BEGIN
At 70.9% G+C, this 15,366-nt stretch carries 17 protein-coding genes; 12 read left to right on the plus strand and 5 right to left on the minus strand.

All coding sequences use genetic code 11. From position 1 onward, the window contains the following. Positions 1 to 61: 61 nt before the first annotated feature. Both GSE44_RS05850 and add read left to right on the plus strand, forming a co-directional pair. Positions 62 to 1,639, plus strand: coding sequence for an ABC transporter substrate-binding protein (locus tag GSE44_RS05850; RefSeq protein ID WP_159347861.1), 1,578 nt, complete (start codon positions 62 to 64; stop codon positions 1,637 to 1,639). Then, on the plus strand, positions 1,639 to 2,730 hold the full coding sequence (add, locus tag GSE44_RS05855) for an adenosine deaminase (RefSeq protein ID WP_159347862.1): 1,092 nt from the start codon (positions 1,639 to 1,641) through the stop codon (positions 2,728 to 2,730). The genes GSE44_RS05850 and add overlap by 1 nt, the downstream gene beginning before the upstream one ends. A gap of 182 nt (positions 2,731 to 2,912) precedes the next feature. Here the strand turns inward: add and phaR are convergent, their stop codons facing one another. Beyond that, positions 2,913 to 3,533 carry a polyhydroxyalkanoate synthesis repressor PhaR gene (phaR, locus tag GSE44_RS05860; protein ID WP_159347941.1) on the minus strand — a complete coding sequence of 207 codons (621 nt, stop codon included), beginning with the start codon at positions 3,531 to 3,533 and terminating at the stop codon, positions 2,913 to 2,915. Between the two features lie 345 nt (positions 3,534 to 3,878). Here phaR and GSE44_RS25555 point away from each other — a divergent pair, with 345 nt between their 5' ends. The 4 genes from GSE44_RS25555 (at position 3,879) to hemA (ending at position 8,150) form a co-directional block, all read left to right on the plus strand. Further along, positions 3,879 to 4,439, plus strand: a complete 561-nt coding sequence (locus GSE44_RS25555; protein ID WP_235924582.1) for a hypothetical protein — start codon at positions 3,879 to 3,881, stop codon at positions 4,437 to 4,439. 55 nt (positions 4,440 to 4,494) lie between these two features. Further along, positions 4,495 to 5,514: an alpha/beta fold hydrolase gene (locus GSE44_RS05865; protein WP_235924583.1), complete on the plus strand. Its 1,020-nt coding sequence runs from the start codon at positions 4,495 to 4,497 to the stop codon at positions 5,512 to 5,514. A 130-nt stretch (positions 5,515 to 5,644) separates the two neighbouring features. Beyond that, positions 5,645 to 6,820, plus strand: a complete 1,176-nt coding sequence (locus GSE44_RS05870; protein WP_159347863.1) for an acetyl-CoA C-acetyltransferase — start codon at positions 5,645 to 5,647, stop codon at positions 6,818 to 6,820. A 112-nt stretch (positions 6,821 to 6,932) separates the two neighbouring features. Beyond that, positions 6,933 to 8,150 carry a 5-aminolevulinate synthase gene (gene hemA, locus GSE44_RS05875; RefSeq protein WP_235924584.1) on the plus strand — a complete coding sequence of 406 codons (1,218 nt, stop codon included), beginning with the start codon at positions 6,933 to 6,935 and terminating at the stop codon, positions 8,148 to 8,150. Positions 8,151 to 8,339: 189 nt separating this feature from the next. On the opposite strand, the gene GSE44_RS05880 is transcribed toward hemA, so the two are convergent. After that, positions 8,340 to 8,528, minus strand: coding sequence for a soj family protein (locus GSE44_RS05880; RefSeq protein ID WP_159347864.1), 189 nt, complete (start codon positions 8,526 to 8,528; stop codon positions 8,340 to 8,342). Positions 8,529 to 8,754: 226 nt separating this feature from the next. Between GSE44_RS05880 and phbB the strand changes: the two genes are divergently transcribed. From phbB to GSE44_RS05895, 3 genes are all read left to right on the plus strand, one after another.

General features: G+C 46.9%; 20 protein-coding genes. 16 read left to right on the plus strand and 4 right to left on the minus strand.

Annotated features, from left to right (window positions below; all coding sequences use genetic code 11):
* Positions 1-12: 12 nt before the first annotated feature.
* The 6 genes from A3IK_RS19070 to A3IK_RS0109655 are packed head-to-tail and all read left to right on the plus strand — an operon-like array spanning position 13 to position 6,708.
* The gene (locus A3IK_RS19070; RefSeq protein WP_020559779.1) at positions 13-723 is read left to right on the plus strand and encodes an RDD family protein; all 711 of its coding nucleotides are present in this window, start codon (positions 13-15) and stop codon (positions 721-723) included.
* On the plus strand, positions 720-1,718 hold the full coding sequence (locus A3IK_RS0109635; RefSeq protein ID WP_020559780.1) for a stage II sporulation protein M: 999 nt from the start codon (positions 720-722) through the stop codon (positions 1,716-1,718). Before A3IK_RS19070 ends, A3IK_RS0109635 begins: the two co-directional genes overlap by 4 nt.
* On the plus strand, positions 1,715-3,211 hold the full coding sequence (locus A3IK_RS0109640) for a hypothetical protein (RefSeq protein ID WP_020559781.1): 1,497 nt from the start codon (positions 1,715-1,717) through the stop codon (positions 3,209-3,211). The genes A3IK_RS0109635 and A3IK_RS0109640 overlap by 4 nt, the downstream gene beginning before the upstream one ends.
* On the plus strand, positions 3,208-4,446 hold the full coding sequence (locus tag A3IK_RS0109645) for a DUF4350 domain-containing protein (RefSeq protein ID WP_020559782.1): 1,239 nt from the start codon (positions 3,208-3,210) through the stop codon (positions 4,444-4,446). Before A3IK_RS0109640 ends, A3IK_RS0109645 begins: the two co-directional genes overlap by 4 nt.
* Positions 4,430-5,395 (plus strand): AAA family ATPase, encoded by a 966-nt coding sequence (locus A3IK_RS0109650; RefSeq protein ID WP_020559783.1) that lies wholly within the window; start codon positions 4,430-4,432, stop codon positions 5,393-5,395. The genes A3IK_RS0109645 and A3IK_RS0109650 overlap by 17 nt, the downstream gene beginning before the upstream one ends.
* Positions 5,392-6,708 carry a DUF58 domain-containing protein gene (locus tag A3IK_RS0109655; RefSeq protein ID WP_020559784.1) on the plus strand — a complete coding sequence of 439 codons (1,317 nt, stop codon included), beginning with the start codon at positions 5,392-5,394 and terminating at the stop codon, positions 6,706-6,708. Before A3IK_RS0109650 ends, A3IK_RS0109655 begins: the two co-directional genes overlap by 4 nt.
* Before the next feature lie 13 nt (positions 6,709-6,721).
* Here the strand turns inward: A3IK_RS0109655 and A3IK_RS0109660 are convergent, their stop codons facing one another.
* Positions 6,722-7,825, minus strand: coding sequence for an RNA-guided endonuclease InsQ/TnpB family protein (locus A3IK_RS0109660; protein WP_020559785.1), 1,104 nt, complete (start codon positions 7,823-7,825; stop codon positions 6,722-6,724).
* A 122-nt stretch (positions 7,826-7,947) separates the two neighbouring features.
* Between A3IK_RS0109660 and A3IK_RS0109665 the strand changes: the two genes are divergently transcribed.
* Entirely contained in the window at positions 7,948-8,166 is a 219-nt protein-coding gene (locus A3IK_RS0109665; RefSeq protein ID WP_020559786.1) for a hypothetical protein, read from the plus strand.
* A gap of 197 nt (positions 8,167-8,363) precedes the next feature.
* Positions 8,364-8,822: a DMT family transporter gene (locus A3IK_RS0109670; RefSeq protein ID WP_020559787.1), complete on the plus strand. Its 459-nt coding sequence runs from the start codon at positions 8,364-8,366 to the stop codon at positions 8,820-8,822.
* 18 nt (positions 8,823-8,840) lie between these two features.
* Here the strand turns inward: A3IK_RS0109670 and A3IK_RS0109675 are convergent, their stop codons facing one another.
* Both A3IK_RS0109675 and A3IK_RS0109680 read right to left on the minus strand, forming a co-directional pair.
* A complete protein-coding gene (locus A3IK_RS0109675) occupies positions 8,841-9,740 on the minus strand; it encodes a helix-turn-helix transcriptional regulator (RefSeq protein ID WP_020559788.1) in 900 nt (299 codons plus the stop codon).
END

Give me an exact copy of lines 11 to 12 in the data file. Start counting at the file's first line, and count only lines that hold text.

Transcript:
* Positions 4,430-5,395 (plus strand): AAA family ATPase, encoded by a 966-nt coding sequence (locus A3IK_RS0109650; RefSeq protein ID WP_020559783.1) that lies wholly within the window; start codon positions 4,430-4,432, stop codon positions 5,393-5,395. The genes A3IK_RS0109645 and A3IK_RS0109650 overlap by 17 nt, the downstream gene beginning before the upstream one ends.
* Positions 5,392-6,708 carry a DUF58 domain-containing protein gene (locus tag A3IK_RS0109655; RefSeq protein ID WP_020559784.1) on the plus strand — a complete coding sequence of 439 codons (1,317 nt, stop codon included), beginning with the start codon at positions 5,392-5,394 and terminating at the stop codon, positions 6,706-6,708. Before A3IK_RS0109650 ends, A3IK_RS0109655 begins: the two co-directional genes overlap by 4 nt.